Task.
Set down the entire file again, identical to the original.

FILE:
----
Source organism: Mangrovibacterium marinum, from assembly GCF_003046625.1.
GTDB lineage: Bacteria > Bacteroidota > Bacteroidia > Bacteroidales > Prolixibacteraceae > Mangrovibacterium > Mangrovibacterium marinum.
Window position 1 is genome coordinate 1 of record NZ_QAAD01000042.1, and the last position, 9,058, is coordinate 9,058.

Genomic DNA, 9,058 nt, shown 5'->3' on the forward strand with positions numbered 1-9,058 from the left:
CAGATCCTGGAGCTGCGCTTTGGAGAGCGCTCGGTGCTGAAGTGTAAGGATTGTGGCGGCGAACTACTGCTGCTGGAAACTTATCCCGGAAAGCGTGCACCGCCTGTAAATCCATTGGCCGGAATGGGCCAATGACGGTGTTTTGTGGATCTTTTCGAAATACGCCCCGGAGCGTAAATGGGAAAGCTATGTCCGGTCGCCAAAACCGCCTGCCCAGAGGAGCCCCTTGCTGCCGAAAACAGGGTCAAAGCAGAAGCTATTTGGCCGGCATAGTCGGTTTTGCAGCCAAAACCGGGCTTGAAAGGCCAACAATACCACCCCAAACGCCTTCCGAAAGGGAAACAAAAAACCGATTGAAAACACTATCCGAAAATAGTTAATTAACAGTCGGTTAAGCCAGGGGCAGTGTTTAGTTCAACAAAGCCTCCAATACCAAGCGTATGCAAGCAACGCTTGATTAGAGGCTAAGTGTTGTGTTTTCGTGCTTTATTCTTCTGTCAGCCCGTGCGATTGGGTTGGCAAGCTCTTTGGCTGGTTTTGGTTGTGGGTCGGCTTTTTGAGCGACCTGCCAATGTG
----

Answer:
Source organism: Mangrovibacterium marinum, from assembly GCF_003046625.1.
GTDB lineage: Bacteria > Bacteroidota > Bacteroidia > Bacteroidales > Prolixibacteraceae > Mangrovibacterium > Mangrovibacterium marinum.
Window position 1 is genome coordinate 1 of record NZ_QAAD01000042.1, and the last position, 9,058, is coordinate 9,058.

Genomic DNA, 9,058 nt, shown 5'->3' on the forward strand with positions numbered 1-9,058 from the left:
CAGATCCTGGAGCTGCGCTTTGGAGAGCGCTCGGTGCTGAAGTGTAAGGATTGTGGCGGCGAACTACTGCTGCTGGAAACTTATCCCGGAAAGCGTGCACCGCCTGTAAATCCATTGGCCGGAATGGGCCAATGACGGTGTTTTGTGGATCTTTTCGAAATACGCCCCGGAGCGTAAATGGGAAAGCTATGTCCGGTCGCCAAAACCGCCTGCCCAGAGGAGCCCCTTGCTGCCGAAAACAGGGTCAAAGCAGAAGCTATTTGGCCGGCATAGTCGGTTTTGCAGCCAAAACCGGGCTTGAAAGGCCAACAATACCACCCCAAACGCCTTCCGAAAGGGAAACAAAAAACCGATTGAAAACACTATCCGAAAATAGTTAATTAACAGTCGGTTAAGCCAGGGGCAGTGTTTAGTTCAACAAAGCCTCCAATACCAAGCGTATGCAAGCAACGCTTGATTAGAGGCTAAGTGTTGTGTTTTCGTGCTTTATTCTTCTGTCAGCCCGTGCGATTGGGTTGGCAAGCTCTTTGGCTGGTTTTGGTTGTGGGTCGGCTTTTTGAGCGACCTGCCAATGTG